New York Democratic Sens. Charles Schumer and Kirsten Gillibrand vowed on Sunday to get a vote and final passage of a health bill for Sept. 11 first responders before Congress adjourns for the year.
“We will stay here as long as it takes to pass this bill through the Senate and the House,” Schumer said at a news conference.
The duo failed to beat back a filibuster of their bill Dec. 9, largely, they say, because GOP supporters insisted on first dealing with a tax cut extension package and a measure to fund the federal government.
Now that the tax cut bill has been signed into law and Senate leaders are negotiating a bipartisan continuing resolution to fund the federal government for at least the next three months, Schumer and Gillibrand said they believe they have the 60 votes needed to overcome a GOP-led filibuster.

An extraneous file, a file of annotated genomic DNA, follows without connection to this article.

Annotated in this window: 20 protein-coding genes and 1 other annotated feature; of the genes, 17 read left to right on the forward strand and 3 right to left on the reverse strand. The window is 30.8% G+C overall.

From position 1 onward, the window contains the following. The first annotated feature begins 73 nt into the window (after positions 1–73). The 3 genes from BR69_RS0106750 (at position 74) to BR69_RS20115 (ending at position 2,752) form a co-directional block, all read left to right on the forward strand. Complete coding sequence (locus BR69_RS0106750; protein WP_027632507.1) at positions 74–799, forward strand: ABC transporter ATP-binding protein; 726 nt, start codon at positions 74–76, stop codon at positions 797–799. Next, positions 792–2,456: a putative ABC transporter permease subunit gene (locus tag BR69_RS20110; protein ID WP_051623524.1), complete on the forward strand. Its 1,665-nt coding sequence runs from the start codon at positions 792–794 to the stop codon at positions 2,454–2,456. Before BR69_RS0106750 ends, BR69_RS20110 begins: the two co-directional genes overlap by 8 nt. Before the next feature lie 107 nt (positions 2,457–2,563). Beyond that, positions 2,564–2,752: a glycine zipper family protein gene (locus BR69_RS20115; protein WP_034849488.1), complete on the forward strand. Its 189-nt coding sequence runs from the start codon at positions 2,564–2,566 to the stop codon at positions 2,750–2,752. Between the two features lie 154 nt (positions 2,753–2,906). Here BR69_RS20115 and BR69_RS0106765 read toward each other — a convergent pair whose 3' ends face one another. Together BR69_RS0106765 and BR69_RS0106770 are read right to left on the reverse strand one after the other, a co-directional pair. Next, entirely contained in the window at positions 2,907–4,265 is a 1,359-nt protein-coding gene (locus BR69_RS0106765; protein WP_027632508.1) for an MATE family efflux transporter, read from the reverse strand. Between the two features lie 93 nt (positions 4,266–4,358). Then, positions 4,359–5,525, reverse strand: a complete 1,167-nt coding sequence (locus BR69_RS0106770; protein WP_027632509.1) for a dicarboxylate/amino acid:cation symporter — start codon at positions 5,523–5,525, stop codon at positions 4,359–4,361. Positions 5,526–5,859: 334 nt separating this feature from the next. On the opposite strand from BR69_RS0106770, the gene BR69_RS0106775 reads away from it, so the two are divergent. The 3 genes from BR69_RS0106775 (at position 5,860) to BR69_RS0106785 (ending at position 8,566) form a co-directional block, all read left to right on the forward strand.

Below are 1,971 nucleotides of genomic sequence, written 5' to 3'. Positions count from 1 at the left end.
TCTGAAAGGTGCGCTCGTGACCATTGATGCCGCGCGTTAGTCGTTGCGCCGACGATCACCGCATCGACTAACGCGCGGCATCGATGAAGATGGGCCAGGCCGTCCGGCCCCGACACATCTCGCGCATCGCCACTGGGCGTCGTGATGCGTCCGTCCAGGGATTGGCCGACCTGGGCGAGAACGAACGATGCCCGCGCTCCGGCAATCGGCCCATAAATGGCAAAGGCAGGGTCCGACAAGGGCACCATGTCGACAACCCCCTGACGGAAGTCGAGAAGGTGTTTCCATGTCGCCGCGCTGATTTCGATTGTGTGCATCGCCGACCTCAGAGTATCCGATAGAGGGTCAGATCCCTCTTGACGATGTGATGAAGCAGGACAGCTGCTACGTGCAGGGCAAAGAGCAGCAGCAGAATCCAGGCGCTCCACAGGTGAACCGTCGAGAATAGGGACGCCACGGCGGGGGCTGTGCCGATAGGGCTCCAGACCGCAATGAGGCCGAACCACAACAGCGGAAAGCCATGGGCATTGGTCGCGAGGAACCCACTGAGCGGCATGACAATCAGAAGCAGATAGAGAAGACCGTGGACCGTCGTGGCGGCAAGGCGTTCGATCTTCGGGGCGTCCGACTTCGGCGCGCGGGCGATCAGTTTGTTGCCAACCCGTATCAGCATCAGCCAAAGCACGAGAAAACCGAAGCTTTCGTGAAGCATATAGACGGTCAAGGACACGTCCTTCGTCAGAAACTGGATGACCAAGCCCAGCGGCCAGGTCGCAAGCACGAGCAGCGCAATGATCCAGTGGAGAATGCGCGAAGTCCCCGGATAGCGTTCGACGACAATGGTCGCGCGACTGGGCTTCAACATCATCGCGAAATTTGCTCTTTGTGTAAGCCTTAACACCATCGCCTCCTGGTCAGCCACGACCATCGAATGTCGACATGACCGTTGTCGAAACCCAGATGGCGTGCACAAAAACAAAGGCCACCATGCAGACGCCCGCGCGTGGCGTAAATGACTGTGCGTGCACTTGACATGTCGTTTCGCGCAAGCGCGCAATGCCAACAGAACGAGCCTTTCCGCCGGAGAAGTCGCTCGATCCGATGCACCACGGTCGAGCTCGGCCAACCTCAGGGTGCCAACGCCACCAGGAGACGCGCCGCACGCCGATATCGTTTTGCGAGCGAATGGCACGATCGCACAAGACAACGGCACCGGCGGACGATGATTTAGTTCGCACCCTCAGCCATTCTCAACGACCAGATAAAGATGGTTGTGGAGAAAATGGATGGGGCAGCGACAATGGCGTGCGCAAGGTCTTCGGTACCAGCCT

The New Yorkers said Senate Majority Leader Harry Reid (D-Nev.) has promised them a revote after a final vote on a nuclear arms treaty with Russia, which could come as early as Tuesday.
Despite their bravado about staying in session, the Senators acknowledged they have a few hurdles to overcome. For example, Republicans could drag out debate on the 9/11 health bill, which could make it difficult to pass before the chamber adjourns for the Christmas holiday.
The House would also need to pass the measure. Schumer and Gillibrand expressed hope that the House will stay in session long enough to pass it as well. “There will be huge pressure on people to not go home,” Schumer said.
Gillibrand added that they believe “there will be momentum” for a quick resolution to the bill once they demonstrate an ability to defeat a filibuster.
Each year since 1990, CQ Roll Call has reviewed the financial disclosures of all 541 senators, representatives and delegates to determine the 50 richest members of Congress. This year's report, derived from forms covering the calendar year 2012, shows it took a net worth of $6.67 million to crack the exclusive club.